Is science sometimes in danger of getting tunnel vision? Recently published ebook author, Ian Miller, looks at other possible theories arising from data that we think we understand. Can looking problems in a different light give scientists a different perspective?

How Do We Know Computations Are Right?

One concern I have as a scientist, and one I have alluded to previously, lies in the question of computations. The problem is, we have now entered an age where computers permit modeling of a complexity unknown to previous generations. Accordingly, we can tackle problems that were never possible before, and that should be good. The problem for me is, the reports of the computations tell almost nothing about how they were done, and they are so opaque that one might even question whether the people making them fully understand the underlying code. The reason is, of course, that the code is never written by one person, but by rather a team. The code is then validated by using the computations for a sequence of known examples, and during this time, certain constants of integration that are required by the process are fixed. My problem with this follows a comment that I understand was attributed to Fermi: give me five constants and I will fit any data to an elephant. Since there is a constant associated with every integration, it is only too easy to get agreement with observation.
 
An example that particularly irritated me was a paper that tried "evolved" programs on molecules from which they evolved (Moran et al. 2006. J. Am Chem Soc. 128: 9342-9343). What they did was to apply a number of readily available and popular molecular orbital programs to compounds that had been the strong point of molecular orbital theory, such as benzene and other arenes. What they found was that these programs  "predicted" benzene to be non-planar with quite erroneous spectral signals. That such problems occur is, I suppose, inevitable, but what I found of concern is that nowhere that I know was the reason for the deviations identified, and how such propensity to error can be corrected, and once such corrections are made, what do they do to the subsequent computations that allegedly gave outputs that agreed well with observation. If the values of various constants are changed, presumably the previous agreement would disappear.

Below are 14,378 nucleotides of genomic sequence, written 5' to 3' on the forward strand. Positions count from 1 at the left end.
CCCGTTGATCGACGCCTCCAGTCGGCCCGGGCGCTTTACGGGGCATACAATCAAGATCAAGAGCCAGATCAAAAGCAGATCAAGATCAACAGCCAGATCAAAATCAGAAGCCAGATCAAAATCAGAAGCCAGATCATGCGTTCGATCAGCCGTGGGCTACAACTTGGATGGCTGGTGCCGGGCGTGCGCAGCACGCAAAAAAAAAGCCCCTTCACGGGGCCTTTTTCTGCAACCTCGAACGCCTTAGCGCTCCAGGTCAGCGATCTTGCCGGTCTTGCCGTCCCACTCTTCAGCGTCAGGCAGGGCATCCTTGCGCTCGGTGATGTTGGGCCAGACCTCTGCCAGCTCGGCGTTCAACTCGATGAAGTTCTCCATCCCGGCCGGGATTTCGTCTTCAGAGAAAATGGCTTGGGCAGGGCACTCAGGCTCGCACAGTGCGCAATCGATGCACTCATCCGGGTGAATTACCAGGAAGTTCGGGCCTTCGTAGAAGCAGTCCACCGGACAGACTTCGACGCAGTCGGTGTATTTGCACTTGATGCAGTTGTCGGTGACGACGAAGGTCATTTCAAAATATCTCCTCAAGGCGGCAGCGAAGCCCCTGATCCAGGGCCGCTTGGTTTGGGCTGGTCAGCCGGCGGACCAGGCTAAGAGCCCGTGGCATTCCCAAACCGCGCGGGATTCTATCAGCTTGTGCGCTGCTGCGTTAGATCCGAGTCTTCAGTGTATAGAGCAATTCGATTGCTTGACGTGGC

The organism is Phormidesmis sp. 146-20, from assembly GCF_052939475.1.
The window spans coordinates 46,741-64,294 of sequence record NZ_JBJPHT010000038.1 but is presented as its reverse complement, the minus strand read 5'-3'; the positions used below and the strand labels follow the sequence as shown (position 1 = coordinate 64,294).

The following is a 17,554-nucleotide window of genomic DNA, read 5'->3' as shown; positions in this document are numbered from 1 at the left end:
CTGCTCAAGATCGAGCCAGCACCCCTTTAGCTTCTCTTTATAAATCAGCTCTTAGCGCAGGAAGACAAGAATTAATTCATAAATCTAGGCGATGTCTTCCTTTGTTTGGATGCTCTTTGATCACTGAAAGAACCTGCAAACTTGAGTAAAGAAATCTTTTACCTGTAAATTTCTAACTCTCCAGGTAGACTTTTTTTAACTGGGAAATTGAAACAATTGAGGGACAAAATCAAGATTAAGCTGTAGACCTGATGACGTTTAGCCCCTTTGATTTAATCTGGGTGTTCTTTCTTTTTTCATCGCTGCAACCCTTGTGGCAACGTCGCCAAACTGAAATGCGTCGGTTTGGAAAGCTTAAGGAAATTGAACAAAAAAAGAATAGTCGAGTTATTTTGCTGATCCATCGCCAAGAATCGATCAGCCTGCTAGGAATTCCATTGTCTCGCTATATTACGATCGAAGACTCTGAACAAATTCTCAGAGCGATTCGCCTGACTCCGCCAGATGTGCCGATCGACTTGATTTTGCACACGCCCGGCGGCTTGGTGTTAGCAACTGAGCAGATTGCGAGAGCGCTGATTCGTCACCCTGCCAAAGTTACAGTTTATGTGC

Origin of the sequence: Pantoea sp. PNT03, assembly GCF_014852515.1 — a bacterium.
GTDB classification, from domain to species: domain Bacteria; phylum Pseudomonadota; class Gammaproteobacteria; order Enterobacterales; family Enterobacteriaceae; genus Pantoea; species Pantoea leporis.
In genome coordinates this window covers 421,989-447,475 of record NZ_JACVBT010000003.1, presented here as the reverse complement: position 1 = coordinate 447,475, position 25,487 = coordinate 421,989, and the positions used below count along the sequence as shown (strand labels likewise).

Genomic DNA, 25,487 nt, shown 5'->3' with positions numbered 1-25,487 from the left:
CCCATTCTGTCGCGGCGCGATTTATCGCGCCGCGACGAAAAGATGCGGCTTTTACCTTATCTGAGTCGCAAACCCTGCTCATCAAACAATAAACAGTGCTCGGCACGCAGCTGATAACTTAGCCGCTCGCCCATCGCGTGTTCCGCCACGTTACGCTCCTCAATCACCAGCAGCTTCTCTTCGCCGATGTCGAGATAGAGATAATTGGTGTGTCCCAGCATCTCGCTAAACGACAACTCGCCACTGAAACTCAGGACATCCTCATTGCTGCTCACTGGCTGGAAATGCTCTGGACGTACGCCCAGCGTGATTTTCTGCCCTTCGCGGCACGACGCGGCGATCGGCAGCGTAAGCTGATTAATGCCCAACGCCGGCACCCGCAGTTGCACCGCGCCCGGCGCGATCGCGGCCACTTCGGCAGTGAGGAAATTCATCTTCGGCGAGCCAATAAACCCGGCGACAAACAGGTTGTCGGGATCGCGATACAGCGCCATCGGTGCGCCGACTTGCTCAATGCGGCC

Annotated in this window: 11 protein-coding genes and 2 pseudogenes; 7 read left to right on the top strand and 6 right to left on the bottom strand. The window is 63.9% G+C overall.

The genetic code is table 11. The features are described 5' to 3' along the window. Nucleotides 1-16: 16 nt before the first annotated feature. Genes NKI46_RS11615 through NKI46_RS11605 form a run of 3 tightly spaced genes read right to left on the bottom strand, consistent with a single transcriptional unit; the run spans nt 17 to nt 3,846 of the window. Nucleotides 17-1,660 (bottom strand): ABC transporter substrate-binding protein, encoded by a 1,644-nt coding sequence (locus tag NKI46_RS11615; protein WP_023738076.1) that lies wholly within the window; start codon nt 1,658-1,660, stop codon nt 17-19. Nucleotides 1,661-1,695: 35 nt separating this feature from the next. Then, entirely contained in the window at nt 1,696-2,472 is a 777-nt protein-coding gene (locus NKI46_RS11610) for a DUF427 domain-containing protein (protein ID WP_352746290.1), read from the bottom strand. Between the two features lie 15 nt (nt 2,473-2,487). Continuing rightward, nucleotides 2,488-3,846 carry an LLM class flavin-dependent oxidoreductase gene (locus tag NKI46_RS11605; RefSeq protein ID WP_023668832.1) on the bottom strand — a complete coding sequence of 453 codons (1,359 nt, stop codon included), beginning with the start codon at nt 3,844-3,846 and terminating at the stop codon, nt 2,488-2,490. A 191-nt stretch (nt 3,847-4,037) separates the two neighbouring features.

There are several reasons why I get a little grumpy over this. One example is this question of planetary formation. Computations up to about 1995 indicated that Earth would take about 100 My to accrete from planetary embryos, however, because of the problem of Moon formation, subsequent computations have reduced this to about 30 My, and assertions are made that computations reduce the formation of gas giants to a few My. My question is, what changed? There is no question that someone can make a mistake, and subsequently correct it, but surely it should be announced what the correction was. An even worse problem, from my point of view, was what followed from my PhD project, which involved, do cyclopropane electrons delocalize into adjacent unsaturation? Computations said yes, which is hardly surprising because molecular orbital theory starts by assuming it, and subsequently tries to show why bonds should be localized. If it is going to make a mistake, it will favour delocalization. The trouble was, my results, which involved varying substituents at another ring carbon and looking at Hammett relationships, said it does not.
 
Subsequent computational theory said that cyclopropane conjugates with adjacent unsaturation, BUT it does not transmit it, while giving no clues as to how it came to this conclusion, apart from the desire to be in agreement with the growing list of observations. Now, if theory says that conjugation involves a common wave function over the region, then the energy at all parts of that wave must be equal. (The electrons can redistribute themselves to accommodate this, but a stationary solution to the Schrödinger equation can have only one frequency.) Now, if A has a common energy with B, and B has a common energy with C, why does A not have a common energy with C? Nobody has ever answered that satisfactorily. What further irritates me is that the statement that persists in current textbooks employed the same computational programs that "proved" the existence of polywater. That was hardly a highlight, so why are we so convinced the other results are valid? So, what would I like to see? In computations, the underpinning physics, the assumptions made, and how the constants of integration were set should be clearly stated. I am quite happy to concede that computers will not make mistakes in addition, etc, but that does not mean that the instructions for the computer cannot be questioned.
Posted by Ian Miller on Sep 9, 2013 4:31 AM Europe/London

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